Haunting Interviews From Ukraine

Editors’ note: As the war in Ukraine continues to escalate in recent days, we bring you this audio report by U.S. journalist Barb Fraze, who had the challenging assignment of reporting from a distance on the impact of the war on the faith of Ukrainians. She interviewed nearly 20 people for her article, sometimes with the help of a translator, who shared their personal stories. She honored their trust and vulnerability in “Finding God in Times of War,” in the March 2023 issue of ONE. Here, she shares the impact these interviews had on her and the words and images that lingered. Listen to Barb’s original audio clip below. A full transcript of the English translation of the audio report follows.

Ukraine haunts my thoughts. I can only imagine being huddled in a cold, wet basement in 20-degree weather with missiles shaking the foundation of my house. I have done some winter camping and it has gotten that cold. It is fine in a dry tent, wrapped in a sleeping bag. But in Ukraine, there is no hiking out the next day to a warm car or home.

As I record this, Ukraine is preparing for a second land invasion from Russia and is trying to restore its destroyed utilities. When I interviewed Ukrainians for my story for ONE magazine, several people spoke of the heroic work of utility workers on the job, round the clock, when missiles hit, so that people can resume a semblance of normalcy as soon as possible.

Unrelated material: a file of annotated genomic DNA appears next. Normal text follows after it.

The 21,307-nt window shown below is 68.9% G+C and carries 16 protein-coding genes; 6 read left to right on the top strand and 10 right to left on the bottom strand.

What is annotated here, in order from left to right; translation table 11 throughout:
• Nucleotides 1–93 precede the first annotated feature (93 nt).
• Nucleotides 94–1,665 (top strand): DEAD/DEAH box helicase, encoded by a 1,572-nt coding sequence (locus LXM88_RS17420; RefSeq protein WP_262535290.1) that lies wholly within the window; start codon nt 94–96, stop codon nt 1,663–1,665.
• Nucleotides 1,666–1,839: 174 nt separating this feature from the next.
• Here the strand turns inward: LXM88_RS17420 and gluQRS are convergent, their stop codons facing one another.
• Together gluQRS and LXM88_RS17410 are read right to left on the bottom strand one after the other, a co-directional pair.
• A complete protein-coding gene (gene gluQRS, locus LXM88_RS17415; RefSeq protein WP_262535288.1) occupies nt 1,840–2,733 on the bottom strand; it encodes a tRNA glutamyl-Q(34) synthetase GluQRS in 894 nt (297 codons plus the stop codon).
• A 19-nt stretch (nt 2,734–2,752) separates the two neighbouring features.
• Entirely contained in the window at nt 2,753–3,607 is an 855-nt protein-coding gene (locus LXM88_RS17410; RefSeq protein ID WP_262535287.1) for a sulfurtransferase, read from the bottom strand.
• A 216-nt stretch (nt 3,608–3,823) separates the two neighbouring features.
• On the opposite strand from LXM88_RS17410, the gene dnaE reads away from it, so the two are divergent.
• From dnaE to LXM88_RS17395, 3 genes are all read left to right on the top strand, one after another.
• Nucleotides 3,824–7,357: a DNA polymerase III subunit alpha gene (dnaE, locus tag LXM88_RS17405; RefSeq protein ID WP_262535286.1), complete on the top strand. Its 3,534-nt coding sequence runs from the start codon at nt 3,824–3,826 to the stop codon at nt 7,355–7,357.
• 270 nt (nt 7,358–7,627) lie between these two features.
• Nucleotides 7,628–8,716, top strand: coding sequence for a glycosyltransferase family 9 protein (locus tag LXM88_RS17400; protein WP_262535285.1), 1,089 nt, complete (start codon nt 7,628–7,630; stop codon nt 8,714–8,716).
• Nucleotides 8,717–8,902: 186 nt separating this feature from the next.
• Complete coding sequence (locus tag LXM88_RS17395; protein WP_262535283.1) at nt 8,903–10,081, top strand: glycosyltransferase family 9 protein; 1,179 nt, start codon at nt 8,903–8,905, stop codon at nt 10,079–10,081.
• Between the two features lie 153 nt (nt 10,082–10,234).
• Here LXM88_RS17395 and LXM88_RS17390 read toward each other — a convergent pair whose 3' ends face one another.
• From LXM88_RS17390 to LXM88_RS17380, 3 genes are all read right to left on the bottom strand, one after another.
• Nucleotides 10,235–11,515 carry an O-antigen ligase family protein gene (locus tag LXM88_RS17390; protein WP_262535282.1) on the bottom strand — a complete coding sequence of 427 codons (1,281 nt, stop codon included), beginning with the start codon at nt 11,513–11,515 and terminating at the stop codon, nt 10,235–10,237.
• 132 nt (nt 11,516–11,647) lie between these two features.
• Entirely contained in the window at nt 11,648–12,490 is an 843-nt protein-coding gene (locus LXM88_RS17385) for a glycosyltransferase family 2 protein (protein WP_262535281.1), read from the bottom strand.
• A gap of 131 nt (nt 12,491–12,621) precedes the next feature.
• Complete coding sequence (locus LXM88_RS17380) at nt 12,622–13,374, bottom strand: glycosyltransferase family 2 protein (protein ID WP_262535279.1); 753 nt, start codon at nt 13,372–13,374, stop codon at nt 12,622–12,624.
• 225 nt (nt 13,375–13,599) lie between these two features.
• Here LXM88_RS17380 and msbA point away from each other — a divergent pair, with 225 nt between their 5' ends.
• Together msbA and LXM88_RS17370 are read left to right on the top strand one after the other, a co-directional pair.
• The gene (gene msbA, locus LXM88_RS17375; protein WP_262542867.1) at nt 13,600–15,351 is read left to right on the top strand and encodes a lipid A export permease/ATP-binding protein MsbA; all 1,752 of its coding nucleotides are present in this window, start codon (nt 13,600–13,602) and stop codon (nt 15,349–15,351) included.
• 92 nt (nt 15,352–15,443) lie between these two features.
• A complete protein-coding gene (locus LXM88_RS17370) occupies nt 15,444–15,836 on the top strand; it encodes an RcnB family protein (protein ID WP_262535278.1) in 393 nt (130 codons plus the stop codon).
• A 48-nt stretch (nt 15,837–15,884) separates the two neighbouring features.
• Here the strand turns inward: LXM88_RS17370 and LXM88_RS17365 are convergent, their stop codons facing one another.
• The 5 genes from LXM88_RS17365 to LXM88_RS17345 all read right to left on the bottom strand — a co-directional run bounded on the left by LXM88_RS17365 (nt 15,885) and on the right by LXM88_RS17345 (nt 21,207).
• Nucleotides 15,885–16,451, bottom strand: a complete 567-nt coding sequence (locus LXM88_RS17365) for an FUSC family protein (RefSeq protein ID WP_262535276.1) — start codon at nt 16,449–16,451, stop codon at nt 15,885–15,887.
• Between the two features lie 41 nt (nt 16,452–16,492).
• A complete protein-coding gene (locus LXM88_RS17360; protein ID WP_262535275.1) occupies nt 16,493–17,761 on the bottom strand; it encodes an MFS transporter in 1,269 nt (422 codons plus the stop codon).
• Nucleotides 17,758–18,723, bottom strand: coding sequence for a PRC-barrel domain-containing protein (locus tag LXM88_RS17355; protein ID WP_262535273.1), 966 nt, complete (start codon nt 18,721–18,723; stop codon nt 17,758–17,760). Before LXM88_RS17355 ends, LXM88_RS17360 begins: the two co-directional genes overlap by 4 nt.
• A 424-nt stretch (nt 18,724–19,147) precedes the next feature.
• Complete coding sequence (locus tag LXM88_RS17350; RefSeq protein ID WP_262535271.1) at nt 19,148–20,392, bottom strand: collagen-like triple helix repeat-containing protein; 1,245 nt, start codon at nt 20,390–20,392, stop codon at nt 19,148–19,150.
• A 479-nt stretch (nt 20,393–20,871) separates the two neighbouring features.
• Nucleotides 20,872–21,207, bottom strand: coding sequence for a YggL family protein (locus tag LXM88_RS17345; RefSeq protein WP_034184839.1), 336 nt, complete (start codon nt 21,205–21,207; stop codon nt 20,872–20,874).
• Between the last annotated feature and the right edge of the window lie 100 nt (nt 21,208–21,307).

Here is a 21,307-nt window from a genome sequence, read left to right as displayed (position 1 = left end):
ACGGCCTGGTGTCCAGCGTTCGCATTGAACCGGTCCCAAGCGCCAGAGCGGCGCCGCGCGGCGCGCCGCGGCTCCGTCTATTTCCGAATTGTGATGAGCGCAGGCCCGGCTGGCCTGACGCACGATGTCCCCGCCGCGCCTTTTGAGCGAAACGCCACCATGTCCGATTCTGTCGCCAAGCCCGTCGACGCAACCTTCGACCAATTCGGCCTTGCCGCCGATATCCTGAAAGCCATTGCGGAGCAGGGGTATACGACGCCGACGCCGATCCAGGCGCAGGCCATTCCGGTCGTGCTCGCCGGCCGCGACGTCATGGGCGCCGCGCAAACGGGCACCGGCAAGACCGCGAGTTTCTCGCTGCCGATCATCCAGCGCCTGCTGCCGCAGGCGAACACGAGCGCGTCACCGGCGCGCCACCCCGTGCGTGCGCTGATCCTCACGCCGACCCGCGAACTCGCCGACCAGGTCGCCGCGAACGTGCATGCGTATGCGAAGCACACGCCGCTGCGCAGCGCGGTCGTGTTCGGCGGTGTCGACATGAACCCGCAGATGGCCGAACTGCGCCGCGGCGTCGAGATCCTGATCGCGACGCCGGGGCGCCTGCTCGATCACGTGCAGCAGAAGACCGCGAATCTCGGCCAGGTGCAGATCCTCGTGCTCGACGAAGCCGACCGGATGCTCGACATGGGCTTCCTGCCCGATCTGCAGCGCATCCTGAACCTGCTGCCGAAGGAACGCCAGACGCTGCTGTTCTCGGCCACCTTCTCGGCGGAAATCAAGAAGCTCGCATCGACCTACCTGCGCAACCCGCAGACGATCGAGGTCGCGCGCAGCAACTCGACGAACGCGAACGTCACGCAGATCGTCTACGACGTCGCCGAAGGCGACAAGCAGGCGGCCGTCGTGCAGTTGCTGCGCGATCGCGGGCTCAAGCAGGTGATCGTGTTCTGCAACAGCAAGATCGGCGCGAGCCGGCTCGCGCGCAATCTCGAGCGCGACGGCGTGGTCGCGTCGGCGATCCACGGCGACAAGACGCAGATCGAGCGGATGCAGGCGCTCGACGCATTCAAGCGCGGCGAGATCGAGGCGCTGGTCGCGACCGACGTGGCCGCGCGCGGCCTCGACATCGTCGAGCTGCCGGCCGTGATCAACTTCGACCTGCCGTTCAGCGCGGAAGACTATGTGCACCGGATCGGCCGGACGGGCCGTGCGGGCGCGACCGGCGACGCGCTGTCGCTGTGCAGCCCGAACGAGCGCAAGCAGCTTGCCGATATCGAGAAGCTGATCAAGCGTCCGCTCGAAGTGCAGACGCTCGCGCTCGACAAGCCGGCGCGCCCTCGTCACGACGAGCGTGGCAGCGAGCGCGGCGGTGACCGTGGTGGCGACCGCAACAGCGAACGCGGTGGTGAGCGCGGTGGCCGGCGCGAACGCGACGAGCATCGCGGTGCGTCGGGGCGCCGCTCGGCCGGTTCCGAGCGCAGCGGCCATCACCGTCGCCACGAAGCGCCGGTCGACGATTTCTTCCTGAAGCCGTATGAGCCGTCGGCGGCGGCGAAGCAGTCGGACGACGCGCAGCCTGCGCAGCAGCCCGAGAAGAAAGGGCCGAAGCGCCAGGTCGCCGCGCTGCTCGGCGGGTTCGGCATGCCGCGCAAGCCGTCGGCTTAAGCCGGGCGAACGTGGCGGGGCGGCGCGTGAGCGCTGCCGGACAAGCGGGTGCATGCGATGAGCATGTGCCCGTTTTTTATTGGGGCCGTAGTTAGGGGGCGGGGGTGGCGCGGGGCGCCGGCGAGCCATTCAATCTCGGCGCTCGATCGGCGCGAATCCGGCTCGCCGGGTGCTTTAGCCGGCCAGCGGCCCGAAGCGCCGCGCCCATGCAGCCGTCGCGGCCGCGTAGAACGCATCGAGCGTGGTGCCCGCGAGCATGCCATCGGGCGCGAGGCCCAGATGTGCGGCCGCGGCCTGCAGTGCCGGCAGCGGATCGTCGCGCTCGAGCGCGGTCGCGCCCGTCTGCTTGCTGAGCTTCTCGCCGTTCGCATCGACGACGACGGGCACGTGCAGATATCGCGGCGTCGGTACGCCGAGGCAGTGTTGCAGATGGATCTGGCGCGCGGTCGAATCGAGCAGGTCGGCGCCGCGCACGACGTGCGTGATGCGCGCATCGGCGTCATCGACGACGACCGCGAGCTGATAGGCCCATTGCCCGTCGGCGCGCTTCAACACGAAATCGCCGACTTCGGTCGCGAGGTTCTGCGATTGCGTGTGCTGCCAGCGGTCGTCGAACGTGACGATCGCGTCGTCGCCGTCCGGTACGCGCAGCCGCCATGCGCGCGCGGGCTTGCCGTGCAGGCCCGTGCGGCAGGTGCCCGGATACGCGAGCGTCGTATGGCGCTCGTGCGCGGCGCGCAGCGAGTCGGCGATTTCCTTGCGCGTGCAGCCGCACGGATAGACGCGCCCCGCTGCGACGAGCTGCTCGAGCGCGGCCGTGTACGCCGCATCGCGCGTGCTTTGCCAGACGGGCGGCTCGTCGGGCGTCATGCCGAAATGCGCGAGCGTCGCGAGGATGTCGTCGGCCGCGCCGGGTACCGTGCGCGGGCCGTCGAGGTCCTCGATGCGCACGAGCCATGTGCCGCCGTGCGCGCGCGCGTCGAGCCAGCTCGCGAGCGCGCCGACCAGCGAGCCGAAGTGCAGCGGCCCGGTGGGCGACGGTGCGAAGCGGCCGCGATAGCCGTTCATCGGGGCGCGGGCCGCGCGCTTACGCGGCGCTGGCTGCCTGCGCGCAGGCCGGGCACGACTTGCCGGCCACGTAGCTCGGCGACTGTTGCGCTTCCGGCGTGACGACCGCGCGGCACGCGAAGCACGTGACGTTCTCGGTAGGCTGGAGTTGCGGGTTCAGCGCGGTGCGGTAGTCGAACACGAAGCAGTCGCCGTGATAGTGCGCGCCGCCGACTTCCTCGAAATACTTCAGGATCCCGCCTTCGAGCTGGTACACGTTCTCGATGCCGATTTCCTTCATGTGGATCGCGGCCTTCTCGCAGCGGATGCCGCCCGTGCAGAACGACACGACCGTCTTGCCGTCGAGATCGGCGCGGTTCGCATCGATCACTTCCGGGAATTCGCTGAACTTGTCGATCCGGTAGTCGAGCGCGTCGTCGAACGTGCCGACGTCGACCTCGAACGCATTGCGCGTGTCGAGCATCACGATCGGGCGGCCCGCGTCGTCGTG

I interviewed dozens of people for the story for the March issue of ONE magazine. One thing that struck me was the little graces and everyday heroes during the war. For instance, early on, the Ukrainian Catholic University began a project called Little Stories of a Big War. The site is still available by searching on the university’s webpage.

Members of the L’Arche community and Faith and Light hold virtual prayer services each week. Parishioners prepare aid and send it to the front. Everyone was grateful for help from the West, although one priest I spoke to said it took too long.

“The Western world betrayed us at the beginning,” he said, adding that businesses did not want to break ties with Russia.

“Ukraine asked for tools to defend itself and was given help little by little, so as not to escalate the war,” he said. “But how can the country escalate a situation in which civilians are being targeted?

“Today, he said, “it’s very nice to speak about Ukrainian courage, but it costs thousands, hundreds of thousands, of victims.”

Barb Fraze is a freelance journalist specializing in international affairs and religion. For more than 35 years, she served as the international editor of Catholic News Service.

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